As for cable routing, i haven’t seen any nice recent mechanical setups. Trek and BMC also do it this way. If you are spending this sort of cash on a bike then I would think that the majority of sales will be for di2 anyway which eliminates the worry in the first place. From a manufacturing process i guess that they are all using the junction box mount for cable routing. Only Specialized hasn’t done this and they are also the only ones without the junction box in the frame based on this years releases.

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Calnago
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Joined: Sun Nov 07, 2010 9:14 pm

by Calnago

Hi @wilmac, don’t think I saw your install, so I’m just referencing @gwilsons build. For comparison, here is another build from a few posts back which looks much more “correct” as far as the rear derailleur setup goes. The b-link should actually be angled downwards towards the rear when “properly” installed. However, to get the most clearance in cases of difficult wheel removal, the B-link needs to be adjusted to a horizontal position, which means there will be a gap between the support stops, so you’d better be sure you have the derailleur torqued down well enough to allow the torque alone to be holding it in place. Shimano specifically has a line drawn through this setup in their tech docs indicating this would be a NO NO, but sometimes you gotta work around a particular frame design.
Here’s the setup that looks more “correct” as far as the rear derailleur goes. Wonder how rear wheel removal would be with a 25mm Conti 4000sii installed....
Image
Colnago C64 - The Naked Build; Colnago C60 - PR99; Trek Koppenberg - Where Emonda and Domane Meet;
Unlinked Builds (searchable): Colnago C59 - 5 Years Later; Trek Emonda SL Campagnolo SR; Special Colnago EPQ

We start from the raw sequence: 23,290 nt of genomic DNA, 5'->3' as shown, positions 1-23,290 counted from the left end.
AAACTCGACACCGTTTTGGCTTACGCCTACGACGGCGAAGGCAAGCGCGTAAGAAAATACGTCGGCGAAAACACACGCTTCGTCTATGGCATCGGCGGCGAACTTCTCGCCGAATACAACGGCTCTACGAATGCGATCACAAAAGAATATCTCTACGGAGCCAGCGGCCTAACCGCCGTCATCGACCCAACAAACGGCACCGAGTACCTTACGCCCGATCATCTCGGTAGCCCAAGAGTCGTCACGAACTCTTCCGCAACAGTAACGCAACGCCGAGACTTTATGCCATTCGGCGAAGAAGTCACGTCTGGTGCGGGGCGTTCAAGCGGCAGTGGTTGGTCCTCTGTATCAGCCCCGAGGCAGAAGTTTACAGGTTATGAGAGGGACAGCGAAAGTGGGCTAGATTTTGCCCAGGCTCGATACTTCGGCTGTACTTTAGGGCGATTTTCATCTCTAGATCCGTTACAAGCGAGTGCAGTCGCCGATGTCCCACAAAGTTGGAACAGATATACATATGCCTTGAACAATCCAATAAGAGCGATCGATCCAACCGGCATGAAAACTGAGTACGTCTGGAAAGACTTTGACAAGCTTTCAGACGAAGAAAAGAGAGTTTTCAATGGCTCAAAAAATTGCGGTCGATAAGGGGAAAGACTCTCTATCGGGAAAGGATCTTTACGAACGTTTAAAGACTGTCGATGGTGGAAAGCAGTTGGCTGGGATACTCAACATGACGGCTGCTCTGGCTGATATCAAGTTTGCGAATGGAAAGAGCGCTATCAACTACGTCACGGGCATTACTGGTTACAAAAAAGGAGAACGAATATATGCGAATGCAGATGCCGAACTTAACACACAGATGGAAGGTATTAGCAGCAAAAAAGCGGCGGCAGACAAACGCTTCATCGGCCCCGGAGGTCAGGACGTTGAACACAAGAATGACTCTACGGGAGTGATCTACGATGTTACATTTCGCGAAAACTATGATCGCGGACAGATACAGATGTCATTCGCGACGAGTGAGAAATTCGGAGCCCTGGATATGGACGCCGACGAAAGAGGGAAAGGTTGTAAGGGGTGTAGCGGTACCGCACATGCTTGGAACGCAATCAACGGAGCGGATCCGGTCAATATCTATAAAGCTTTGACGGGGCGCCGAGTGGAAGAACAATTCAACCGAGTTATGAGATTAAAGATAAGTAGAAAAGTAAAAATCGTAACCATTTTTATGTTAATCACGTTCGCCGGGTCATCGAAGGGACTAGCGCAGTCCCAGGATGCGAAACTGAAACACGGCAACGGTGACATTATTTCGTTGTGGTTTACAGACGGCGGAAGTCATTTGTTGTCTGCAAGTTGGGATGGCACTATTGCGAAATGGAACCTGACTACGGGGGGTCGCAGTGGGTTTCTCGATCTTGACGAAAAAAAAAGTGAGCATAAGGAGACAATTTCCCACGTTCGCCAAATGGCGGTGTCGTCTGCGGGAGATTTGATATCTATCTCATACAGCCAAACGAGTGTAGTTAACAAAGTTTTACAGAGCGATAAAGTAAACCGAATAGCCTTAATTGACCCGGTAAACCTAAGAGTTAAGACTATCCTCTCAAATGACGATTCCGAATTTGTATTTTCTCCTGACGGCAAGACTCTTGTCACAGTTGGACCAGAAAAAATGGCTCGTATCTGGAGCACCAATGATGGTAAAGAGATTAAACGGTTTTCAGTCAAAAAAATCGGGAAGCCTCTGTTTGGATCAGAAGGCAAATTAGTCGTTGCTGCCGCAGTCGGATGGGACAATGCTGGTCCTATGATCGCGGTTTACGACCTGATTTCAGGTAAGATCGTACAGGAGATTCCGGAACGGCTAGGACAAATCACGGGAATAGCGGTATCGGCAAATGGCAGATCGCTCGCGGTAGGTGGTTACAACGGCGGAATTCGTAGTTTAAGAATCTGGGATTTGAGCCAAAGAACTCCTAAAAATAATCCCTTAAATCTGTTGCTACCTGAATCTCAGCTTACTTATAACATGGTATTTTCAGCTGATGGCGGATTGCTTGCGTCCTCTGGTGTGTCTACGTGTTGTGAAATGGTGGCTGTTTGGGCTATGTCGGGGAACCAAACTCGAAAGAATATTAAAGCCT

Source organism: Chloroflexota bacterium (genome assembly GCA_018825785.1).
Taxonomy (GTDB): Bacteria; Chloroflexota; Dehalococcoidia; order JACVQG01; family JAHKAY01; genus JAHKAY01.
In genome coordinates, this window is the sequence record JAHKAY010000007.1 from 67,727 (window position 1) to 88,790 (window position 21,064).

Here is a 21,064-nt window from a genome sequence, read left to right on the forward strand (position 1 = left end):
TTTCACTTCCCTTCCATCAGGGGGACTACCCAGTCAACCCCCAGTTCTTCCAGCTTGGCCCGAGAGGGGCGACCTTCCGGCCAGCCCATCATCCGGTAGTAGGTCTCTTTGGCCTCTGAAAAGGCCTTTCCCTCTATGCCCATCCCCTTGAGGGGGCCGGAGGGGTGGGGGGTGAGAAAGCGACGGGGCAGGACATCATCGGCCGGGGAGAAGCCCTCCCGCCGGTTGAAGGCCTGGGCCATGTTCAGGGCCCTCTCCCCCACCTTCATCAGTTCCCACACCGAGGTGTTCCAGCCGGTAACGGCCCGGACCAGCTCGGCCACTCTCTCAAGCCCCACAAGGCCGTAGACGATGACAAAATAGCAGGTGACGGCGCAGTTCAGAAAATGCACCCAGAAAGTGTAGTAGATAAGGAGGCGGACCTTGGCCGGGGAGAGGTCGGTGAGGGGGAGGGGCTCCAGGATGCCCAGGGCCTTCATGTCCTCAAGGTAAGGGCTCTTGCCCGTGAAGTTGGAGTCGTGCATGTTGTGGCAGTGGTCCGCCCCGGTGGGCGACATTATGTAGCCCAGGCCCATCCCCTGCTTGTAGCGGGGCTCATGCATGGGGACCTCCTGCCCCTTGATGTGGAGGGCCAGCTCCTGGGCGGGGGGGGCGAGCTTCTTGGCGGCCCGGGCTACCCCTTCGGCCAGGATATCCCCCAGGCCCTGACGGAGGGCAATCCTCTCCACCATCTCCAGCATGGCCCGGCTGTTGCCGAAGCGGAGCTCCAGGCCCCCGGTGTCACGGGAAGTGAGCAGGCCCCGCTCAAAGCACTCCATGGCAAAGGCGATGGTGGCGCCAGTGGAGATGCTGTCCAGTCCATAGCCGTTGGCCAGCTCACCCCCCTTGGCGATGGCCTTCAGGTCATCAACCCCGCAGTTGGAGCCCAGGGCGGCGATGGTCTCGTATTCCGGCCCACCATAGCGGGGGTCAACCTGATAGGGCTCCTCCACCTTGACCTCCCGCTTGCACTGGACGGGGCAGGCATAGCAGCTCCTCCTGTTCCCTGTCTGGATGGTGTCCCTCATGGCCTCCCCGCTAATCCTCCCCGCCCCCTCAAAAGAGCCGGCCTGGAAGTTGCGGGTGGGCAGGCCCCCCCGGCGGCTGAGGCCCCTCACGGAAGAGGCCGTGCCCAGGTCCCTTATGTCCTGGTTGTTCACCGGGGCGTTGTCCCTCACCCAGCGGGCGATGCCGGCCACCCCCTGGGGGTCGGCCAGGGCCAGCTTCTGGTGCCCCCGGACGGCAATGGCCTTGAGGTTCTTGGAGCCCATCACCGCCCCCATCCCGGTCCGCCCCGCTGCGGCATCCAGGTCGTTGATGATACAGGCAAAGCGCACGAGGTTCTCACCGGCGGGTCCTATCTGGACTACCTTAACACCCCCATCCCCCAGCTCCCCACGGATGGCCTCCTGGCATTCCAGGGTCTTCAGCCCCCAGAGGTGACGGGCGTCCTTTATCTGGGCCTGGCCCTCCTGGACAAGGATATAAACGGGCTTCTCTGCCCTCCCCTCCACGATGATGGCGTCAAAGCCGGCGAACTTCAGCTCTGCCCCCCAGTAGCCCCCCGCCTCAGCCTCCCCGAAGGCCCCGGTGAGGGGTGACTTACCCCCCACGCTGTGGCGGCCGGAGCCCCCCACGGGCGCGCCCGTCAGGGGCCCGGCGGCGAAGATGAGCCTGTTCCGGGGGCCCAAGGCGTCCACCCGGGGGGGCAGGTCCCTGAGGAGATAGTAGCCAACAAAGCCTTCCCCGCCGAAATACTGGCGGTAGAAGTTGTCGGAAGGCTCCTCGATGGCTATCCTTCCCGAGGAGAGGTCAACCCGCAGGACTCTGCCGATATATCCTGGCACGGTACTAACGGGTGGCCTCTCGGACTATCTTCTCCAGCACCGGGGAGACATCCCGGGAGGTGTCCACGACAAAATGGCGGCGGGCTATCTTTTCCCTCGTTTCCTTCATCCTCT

Karvalo
Posts: 39
Joined: Fri Aug 10, 2018 6:40 pm

by Karvalo

Calnago wrote:
Wed Aug 22, 2018 9:21 pm
Here’s the setup that looks more “correct” as far as the rear derailleur goes. Wonder how rear wheel removal would be with a 25mm Conti 4000sii installed....
I dropped a set of Enve 4.5AR with 28mm Pro Ones in and out of that very bike with zero issues :beerchug:

spdntrxi
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by spdntrxi

Karvalo wrote:
Wed Aug 22, 2018 10:08 pm
Calnago wrote:
Wed Aug 22, 2018 9:21 pm
Here’s the setup that looks more “correct” as far as the rear derailleur goes. Wonder how rear wheel removal would be with a 25mm Conti 4000sii installed....
I dropped a set of Enve 4.5AR with 28mm Pro Ones in and out of that very bike with zero issues :beerchug:
this is the setup I want to use.. but I have doubts the new BMC TMR will let me. I figure it will measure 30+ in width.

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Calnago
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by Calnago

Karvalo wrote:
Wed Aug 22, 2018 10:08 pm
Calnago wrote:
Wed Aug 22, 2018 9:21 pm
Here’s the setup that looks more “correct” as far as the rear derailleur goes. Wonder how rear wheel removal would be with a 25mm Conti 4000sii installed....
I dropped a set of Enve 4.5AR with 28mm Pro Ones in and out of that very bike with zero issues :beerchug:
:beerchug: Good to know @Karvalo, thanks for that info. Sounds like all is good on this front then, and I would simply advise @gwilson to have his rear derailleur setup looked at to ensure that he can fully enjoy the superb shifting of the new derailleur as it was intended to be.
Last edited by Calnago on Wed Aug 22, 2018 11:06 pm, edited 1 time in total.
Colnago C64 - The Naked Build; Colnago C60 - PR99; Trek Koppenberg - Where Emonda and Domane Meet;
Unlinked Builds (searchable): Colnago C59 - 5 Years Later; Trek Emonda SL Campagnolo SR; Special Colnago EPQ

ryanw
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Location: London

by ryanw

ryanw wrote:
Mon Aug 13, 2018 12:20 pm
DamonRinard wrote:
Mon Aug 13, 2018 11:43 am
ryanw wrote:
Mon Aug 13, 2018 8:59 am
I was actually referring to traveling with my bike in my Bike Box Alan (see pic).
Hi ryanw,

Thanks for the photo. I don't know anyone who's tried the SystemSix in a BBA. The fork is truly limited to 50 degrees, so if it must go 90 to fit, then obviously it's a no-go.

If it could fit at 0 degrees (straight ahead) or between +/-50 degrees then do you think it could it be a possibility?

Cheers,
Damon
Hi Damon,

I'm actually packing my S5 this week since I'm off getting married in Maui, and of course the bike is coming with me!

I'll check to see if the forks can be askew and if they'll fit, but from memoery, I've tried this before and it was a no go.

It really goes to show how much thought is required when producing these bikes.

Fingers crossed for you guys and all the eventual SuperSix owners, that this can be resolved somehow, since for me, it woud be a deal breaker.

Just thought I'd let you all know that the SystemSix WILL fit in a BBA... Not how I would ideally pack one, but it will fit with the fork at 0 degrees.